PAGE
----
Original URL: http://www.theregister.co.uk/2012/12/21/4g_bidders/
BT's 4G bid WON'T lead to mobile network launch
It's a low-powered red herring
BT is among the bidders registered with Ofcom as hoping for a slice of 4G spectrum, prompting speculation of a return to mobility and a contested auction, but the truth is almost certainly a good deal less interesting.
There are three new entrants on Ofcom's list of companies that have registered to bid in the 4G auction, prompting speculation that new players (and one old player: BT has form in mobile) will be jumping into the UK mobile business, but it's far more likely that two of the three have their eyes on the low-power licences, with which they can offer campus-wide networks with national roaming, leaving only the third to promise any kind of disruption and not in the most obvious of ways.
The UK treasury might have been hoping that seven bidders would force the four incumbents into a fight, leading to a bonanza of Dutch proportions as the new entrants cascade cash onto the table in the hope of grabbing some frequency, but that's astonishingly unlikely.
The main spectrum licences will get divided between the four incumbents as one would expect; there are four lots at 800MHz and there will be some jockeying for position as everyone wants at least two of those - but the split won't be shocking.
The 14 FDD (Frequency Division Duplex - which uses one frequency to send and another to receive) lots at 2.6GHz won't really be contested at all - the four operators will divide them up. Meanwhile, BT and MLL Telecom will be bidding for low-power licences which can coexist with national operators just as the GSM guard-band operators do today.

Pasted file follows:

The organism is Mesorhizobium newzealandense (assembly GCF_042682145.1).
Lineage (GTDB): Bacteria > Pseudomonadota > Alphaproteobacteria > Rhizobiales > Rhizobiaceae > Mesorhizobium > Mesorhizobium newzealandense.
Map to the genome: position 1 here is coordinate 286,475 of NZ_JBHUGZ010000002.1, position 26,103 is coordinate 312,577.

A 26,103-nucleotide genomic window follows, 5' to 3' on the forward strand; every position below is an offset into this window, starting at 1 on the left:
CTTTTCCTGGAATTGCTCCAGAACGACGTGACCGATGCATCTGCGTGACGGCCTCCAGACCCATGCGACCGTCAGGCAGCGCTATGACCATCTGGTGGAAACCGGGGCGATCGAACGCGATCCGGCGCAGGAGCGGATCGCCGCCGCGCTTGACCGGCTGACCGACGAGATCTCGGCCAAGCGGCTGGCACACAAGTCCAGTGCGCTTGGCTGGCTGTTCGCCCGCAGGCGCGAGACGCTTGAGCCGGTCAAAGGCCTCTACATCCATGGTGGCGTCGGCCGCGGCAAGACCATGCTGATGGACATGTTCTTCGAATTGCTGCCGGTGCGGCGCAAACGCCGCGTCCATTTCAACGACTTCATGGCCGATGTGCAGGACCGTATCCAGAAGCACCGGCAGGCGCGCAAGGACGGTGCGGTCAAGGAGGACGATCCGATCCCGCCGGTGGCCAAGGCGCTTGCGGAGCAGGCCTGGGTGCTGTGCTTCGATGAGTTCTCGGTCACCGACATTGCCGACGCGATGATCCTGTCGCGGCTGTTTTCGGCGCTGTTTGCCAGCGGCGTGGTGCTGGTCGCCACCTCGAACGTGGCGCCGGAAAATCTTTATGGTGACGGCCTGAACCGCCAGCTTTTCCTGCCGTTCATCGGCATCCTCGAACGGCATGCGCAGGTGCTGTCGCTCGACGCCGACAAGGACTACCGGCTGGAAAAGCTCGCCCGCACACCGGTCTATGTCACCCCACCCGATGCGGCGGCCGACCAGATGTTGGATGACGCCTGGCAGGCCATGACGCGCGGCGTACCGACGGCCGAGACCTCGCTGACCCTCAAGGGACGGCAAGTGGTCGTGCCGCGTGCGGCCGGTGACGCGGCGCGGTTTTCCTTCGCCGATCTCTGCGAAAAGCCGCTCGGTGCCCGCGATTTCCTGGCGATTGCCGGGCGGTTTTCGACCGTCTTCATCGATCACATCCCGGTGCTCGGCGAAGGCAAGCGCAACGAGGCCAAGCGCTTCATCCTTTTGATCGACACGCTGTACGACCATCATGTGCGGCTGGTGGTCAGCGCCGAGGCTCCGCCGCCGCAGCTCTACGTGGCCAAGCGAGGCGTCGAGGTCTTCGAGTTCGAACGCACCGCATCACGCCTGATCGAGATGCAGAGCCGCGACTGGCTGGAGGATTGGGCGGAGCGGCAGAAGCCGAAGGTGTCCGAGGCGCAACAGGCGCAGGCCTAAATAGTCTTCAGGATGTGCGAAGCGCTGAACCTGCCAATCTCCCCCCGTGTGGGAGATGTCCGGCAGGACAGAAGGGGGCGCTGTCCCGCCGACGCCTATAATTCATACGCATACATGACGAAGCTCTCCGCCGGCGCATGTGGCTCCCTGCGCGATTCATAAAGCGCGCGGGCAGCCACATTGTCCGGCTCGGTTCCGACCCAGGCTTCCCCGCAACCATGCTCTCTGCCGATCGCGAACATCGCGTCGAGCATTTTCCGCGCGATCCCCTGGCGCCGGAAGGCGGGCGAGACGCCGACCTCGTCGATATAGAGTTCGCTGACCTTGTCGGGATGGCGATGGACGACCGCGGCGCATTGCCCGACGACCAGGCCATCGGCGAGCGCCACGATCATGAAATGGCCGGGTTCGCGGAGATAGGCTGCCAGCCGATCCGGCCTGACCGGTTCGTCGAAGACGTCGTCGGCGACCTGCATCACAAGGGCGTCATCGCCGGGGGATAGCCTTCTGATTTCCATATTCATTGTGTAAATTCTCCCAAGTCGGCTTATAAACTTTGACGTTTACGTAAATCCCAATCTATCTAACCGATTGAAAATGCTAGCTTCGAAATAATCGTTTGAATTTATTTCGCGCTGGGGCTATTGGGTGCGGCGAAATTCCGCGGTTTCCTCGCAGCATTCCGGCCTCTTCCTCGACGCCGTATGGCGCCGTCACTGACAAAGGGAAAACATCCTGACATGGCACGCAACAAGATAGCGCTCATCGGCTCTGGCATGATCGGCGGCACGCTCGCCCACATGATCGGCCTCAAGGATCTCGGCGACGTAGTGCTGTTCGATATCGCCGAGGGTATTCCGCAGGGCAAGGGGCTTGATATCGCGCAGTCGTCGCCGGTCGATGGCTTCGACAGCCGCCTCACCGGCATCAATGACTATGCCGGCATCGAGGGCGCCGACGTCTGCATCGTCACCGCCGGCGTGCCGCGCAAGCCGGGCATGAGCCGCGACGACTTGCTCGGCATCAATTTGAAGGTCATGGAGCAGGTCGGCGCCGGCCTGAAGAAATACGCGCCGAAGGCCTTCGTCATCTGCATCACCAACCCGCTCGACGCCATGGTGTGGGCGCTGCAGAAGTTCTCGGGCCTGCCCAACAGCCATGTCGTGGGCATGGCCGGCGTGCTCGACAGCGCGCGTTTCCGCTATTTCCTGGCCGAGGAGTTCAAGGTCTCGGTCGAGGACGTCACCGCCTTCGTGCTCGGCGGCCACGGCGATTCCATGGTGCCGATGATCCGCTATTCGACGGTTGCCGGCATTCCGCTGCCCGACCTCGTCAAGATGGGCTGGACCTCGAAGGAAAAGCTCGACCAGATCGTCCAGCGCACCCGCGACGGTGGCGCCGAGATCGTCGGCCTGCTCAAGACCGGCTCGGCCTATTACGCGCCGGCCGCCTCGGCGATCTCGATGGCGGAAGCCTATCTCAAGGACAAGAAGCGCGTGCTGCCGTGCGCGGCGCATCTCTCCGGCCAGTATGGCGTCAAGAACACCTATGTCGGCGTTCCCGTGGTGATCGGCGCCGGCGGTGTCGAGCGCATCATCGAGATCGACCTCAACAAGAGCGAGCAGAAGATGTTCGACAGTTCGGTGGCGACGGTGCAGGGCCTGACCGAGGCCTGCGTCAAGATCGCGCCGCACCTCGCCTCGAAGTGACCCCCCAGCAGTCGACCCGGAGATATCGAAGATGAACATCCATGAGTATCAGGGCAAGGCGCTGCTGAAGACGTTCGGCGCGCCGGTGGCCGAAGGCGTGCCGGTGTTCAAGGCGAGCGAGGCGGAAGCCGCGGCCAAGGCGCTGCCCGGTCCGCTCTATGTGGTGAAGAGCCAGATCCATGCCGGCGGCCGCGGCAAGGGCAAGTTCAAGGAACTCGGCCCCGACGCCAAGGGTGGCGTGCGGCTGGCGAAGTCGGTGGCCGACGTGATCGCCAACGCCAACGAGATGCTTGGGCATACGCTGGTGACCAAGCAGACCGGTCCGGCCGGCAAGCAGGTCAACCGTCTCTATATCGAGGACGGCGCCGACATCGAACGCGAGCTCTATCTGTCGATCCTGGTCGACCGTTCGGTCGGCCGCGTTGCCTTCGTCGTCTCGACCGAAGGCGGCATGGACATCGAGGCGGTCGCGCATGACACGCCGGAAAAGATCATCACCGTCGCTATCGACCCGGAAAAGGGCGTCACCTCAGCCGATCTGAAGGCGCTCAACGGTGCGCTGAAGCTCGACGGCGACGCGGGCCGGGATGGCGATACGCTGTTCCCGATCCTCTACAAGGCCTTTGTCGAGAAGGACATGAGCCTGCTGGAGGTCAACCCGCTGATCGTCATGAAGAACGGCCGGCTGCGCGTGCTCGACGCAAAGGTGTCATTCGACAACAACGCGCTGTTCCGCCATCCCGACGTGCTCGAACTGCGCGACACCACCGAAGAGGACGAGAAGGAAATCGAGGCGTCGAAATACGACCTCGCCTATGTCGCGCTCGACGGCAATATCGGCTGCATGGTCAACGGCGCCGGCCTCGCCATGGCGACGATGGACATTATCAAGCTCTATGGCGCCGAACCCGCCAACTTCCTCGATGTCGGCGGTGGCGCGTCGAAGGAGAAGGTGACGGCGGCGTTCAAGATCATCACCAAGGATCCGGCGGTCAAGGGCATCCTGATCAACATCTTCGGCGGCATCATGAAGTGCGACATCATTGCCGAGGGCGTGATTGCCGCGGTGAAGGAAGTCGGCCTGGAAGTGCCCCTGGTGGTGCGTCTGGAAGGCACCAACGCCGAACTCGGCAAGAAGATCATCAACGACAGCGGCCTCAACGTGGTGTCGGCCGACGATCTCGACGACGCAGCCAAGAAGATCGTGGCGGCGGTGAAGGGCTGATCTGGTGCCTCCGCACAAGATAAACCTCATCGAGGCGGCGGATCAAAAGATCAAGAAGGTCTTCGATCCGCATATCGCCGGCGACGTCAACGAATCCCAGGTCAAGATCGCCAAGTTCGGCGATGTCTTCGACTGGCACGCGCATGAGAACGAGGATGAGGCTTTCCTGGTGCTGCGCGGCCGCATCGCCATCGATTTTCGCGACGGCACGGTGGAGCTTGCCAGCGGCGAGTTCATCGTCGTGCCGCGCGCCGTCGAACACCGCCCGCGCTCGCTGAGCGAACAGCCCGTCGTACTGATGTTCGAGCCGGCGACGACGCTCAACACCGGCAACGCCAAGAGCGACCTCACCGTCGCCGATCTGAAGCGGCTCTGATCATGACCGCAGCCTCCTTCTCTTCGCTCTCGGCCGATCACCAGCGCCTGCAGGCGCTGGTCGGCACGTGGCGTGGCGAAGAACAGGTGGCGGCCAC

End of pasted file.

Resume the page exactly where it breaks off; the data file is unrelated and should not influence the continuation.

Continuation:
That means BT, and MLL, will be able to offer enterprise customers their own 4G network, on which they can use standard handsets and roam seamlessly onto one of the national carriers when they leave the campus. Such networks are commonplace on 2G, using low power spectrum at 1800MHz and GSM guard bands (frequencies too close to the national users for full-power transmission), supplied by numerous companies, so it's entirely unsurprising to see such names bidding for the 4G equivalent.
MLL bid for some L-Band frequencies back in 2008 but was outbid by Qualcomm, which snapped up the entire band and has left it fallow ever since (Qualcomm wanted it for MediaFLO broadcast TV, which never launched following its failure in the US).
BT could be planning something else, the name of registered subsidiary, "Niche Spectrum Ventures", suggests the kind of crude bluff which would amuse BT execs, though it's equally likely a double bluff and the idea of BT launching a new national operator requires more evidence than that.
Which just leaves the final bidder, PCCW, owner of UK Broadband, which already has great swaths of bandwidth and launched the UK's first 4G network in October, pipping EE to the post ... but at 3.5GHz, so no-one noticed. PCCW, we wager, is not interested in low-power licensing but isn't about to try and outbid Vodafone et al either. This leaves only the 50MHz block in the middle of 2.6MHz reserved for Time Division Duplex (TDD) - which fits the UK Broadband modus operandi perfectly.
TDD is dismissed by "proper" telcos, which like to have one frequency for talking and one for listening (FDD), even if one of them is empty most of the time. The operators got burned badly during the 3G actions buying W-CDMA (3G) TDD spectrum - which remains unused to this day, as compatible handsets never arrived, and they remember that mistake well.
But TDD LTE handsets do exist, and last week China Mobile (using Ericsson kit) deployed a network in Hong Kong that can hand off between TDD and FDD, so this time around the TDD spectrum is a much better buy, especially if no one else is going to bid for it.
So there we have it - the status quo is maintained and the UK keeps four national operators. Enterprise customers get 4G networks covering their campus sites and the UK treasury has to rely on taxes to pay off the national debt, while consumers hope the low auction price will be reflected in cheaper rates. Meanwhile, the clever money keeps a careful eye on PCCW and the potential of TDD to be properly disruptive. ®